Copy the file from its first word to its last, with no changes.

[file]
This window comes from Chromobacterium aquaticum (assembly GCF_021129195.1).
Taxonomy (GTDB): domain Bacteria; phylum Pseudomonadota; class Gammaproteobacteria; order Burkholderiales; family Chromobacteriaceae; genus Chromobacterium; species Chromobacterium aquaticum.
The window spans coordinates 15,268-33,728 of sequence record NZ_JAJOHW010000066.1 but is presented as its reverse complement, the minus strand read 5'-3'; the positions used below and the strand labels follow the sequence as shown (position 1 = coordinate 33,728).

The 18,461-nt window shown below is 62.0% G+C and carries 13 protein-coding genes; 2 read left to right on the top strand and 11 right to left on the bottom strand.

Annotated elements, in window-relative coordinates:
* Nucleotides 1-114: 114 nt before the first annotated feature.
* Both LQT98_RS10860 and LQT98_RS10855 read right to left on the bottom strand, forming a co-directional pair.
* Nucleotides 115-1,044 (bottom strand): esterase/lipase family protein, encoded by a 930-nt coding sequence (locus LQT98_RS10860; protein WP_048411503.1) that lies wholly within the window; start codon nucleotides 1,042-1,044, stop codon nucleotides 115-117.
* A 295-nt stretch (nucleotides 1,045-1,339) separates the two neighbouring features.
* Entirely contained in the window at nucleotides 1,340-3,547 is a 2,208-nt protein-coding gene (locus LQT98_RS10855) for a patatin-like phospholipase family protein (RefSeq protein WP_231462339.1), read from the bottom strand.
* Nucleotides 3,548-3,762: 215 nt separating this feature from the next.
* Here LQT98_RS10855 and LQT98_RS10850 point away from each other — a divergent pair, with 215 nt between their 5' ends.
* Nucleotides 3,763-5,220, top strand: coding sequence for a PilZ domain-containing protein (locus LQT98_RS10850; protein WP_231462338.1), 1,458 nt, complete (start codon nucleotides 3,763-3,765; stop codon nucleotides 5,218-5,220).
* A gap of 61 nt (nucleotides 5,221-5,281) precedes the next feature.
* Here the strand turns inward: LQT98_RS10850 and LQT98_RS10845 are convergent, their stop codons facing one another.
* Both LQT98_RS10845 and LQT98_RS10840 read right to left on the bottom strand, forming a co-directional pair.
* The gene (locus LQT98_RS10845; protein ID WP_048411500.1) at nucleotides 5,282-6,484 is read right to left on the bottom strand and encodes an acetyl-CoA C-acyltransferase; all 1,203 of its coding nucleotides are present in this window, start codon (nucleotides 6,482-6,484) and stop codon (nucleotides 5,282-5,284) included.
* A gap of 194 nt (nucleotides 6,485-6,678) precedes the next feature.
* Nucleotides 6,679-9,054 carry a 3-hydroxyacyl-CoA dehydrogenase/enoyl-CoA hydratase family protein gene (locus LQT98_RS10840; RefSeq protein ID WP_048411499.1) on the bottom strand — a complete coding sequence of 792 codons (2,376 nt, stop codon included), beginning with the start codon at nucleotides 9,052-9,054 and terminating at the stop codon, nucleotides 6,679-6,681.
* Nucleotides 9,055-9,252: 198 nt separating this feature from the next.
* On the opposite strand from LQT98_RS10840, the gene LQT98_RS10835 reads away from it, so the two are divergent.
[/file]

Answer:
This window comes from Chromobacterium aquaticum (assembly GCF_021129195.1).
Taxonomy (GTDB): domain Bacteria; phylum Pseudomonadota; class Gammaproteobacteria; order Burkholderiales; family Chromobacteriaceae; genus Chromobacterium; species Chromobacterium aquaticum.
The window spans coordinates 15,268-33,728 of sequence record NZ_JAJOHW010000066.1 but is presented as its reverse complement, the minus strand read 5'-3'; the positions used below and the strand labels follow the sequence as shown (position 1 = coordinate 33,728).

The 18,461-nt window shown below is 62.0% G+C and carries 13 protein-coding genes; 2 read left to right on the top strand and 11 right to left on the bottom strand.

Annotated elements, in window-relative coordinates:
* Nucleotides 1-114: 114 nt before the first annotated feature.
* Both LQT98_RS10860 and LQT98_RS10855 read right to left on the bottom strand, forming a co-directional pair.
* Nucleotides 115-1,044 (bottom strand): esterase/lipase family protein, encoded by a 930-nt coding sequence (locus LQT98_RS10860; protein WP_048411503.1) that lies wholly within the window; start codon nucleotides 1,042-1,044, stop codon nucleotides 115-117.
* A 295-nt stretch (nucleotides 1,045-1,339) separates the two neighbouring features.
* Entirely contained in the window at nucleotides 1,340-3,547 is a 2,208-nt protein-coding gene (locus LQT98_RS10855) for a patatin-like phospholipase family protein (RefSeq protein WP_231462339.1), read from the bottom strand.
* Nucleotides 3,548-3,762: 215 nt separating this feature from the next.
* Here LQT98_RS10855 and LQT98_RS10850 point away from each other — a divergent pair, with 215 nt between their 5' ends.
* Nucleotides 3,763-5,220, top strand: coding sequence for a PilZ domain-containing protein (locus LQT98_RS10850; protein WP_231462338.1), 1,458 nt, complete (start codon nucleotides 3,763-3,765; stop codon nucleotides 5,218-5,220).
* A gap of 61 nt (nucleotides 5,221-5,281) precedes the next feature.
* Here the strand turns inward: LQT98_RS10850 and LQT98_RS10845 are convergent, their stop codons facing one another.
* Both LQT98_RS10845 and LQT98_RS10840 read right to left on the bottom strand, forming a co-directional pair.
* The gene (locus LQT98_RS10845; protein ID WP_048411500.1) at nucleotides 5,282-6,484 is read right to left on the bottom strand and encodes an acetyl-CoA C-acyltransferase; all 1,203 of its coding nucleotides are present in this window, start codon (nucleotides 6,482-6,484) and stop codon (nucleotides 5,282-5,284) included.
* A gap of 194 nt (nucleotides 6,485-6,678) precedes the next feature.
* Nucleotides 6,679-9,054 carry a 3-hydroxyacyl-CoA dehydrogenase/enoyl-CoA hydratase family protein gene (locus LQT98_RS10840; RefSeq protein ID WP_048411499.1) on the bottom strand — a complete coding sequence of 792 codons (2,376 nt, stop codon included), beginning with the start codon at nucleotides 9,052-9,054 and terminating at the stop codon, nucleotides 6,679-6,681.
* Nucleotides 9,055-9,252: 198 nt separating this feature from the next.
* On the opposite strand from LQT98_RS10840, the gene LQT98_RS10835 reads away from it, so the two are divergent.